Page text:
The row between state premiers over when borders should open took a new twist on 22 May when Canberra Airport’s chief executive proposed a travel bubble between ACT, Queensland and South Australia.
Chief executive Stephen Byron said, “Canberra has not had any COVID for 17 days. And Queensland and South Australian premiers don’t want to open up to places where there is COVID. We are saying that we are free of it right now.”
The surprising intervention comes after NSW premier Gladys Berejiklian and her Queensland counterpart Annastacia Palaszczuk have been arguing over when internal borders should open – a decision crucial to restarting interstate flights.
NSW, along with Victoria, never closed, however, this week Premier Palaszczuk suggested her state might wait until September to lift restrictions, seemingly at odds with an earlier national cabinet decision.
Byron told ABC News Breakfast on Friday morning, “There are so many jobs at stake. There are jobs at the airport, but right through the industry, tourism industry, the accommodation industry and everything. We are a COVID-free place.
“It is a good first incremental step to start flights to Canberra now between Adelaide and also Brisbane to Canberra.
“The thing with aviation is a date needs to be set for two weeks’ time or so that people can make bookings on flights and the airlines can schedule flights.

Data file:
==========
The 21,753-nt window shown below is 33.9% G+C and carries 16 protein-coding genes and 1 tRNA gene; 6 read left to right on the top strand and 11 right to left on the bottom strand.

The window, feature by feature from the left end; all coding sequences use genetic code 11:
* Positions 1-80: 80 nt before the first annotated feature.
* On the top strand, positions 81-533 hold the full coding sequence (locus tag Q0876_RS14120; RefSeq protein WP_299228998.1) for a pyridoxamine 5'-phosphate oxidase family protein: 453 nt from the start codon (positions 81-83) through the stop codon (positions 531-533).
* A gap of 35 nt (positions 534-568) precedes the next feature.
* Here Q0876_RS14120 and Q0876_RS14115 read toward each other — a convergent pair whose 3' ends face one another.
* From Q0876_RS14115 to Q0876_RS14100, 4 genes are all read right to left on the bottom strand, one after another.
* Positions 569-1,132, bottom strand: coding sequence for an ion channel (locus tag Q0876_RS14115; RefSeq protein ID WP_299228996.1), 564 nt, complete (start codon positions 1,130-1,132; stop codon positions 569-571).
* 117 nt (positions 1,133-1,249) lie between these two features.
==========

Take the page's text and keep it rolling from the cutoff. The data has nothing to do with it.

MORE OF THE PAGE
“It’s not like just ramping up a cafe and turning up and changing from takeaway to dine-in again within 24 hours. The aviation industry needs a very clear timetable with firm dates.
“We need to know that we can restart these flights in a matter of weeks. Ideally by 8 June. And certainly, be well and truly up and running for the school holidays on 1 July.”
Byron suggested that if something wasn’t done, there was a risk Australians would instead choose to holiday in New Zealand.
He received backing from SA Premier Steven Marshall, who said his government was “absolutely” considering backing the plan.
The news comes after the latest blows were traded between premiers Berejiklian and Palaszczuk, with the former calling border closures “ridiculous”.
“I’m just saying to my colleagues in other states, please consider this, because it’ll be good for Australia, not just for NSW,” she said.
Premier Palaszczuk had earlier told Premier Berejiklian she would not be “lectured to” on the issue.